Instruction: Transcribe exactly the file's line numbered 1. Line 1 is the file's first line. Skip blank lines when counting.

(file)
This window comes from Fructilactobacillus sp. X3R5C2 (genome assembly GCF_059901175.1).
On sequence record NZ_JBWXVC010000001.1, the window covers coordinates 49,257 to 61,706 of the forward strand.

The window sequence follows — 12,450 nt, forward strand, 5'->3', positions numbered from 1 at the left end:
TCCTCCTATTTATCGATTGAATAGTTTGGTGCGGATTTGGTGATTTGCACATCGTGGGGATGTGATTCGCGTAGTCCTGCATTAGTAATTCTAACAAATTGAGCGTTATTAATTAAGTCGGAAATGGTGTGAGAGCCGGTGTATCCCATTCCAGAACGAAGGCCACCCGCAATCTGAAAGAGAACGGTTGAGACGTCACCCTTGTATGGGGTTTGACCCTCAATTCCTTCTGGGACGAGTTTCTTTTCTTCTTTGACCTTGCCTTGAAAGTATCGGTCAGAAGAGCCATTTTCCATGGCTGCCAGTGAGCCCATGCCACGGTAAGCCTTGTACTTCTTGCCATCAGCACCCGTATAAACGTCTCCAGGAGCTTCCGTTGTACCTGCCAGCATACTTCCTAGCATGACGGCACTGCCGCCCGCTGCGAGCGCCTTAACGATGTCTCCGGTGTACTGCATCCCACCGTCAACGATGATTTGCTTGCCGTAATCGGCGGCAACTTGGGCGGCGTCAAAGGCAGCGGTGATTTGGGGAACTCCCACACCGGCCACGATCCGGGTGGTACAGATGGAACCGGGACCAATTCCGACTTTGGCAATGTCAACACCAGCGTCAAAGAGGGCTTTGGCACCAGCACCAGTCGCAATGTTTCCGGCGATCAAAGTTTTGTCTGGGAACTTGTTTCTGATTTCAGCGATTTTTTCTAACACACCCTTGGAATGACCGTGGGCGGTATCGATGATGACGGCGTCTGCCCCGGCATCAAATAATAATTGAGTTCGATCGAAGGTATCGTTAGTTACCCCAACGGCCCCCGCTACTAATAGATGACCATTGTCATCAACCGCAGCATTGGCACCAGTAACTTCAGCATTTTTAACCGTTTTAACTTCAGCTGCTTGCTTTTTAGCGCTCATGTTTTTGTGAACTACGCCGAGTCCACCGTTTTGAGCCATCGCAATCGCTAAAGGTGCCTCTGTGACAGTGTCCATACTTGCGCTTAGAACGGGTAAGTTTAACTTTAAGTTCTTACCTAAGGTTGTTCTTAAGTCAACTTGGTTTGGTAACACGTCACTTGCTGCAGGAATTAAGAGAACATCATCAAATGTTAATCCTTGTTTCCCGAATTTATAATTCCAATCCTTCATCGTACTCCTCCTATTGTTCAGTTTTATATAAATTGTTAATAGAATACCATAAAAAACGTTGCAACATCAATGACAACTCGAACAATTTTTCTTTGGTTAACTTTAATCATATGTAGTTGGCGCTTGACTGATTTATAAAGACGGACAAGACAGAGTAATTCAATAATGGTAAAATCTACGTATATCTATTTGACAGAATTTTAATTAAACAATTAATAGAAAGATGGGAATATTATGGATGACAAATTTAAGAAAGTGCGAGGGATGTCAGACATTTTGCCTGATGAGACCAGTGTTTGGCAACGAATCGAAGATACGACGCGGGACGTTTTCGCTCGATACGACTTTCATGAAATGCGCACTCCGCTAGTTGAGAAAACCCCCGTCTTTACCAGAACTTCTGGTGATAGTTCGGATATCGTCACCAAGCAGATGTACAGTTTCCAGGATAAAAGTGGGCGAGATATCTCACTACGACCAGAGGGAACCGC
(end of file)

This window comes from Fructilactobacillus sp. X3R5C2 (genome assembly GCF_059901175.1).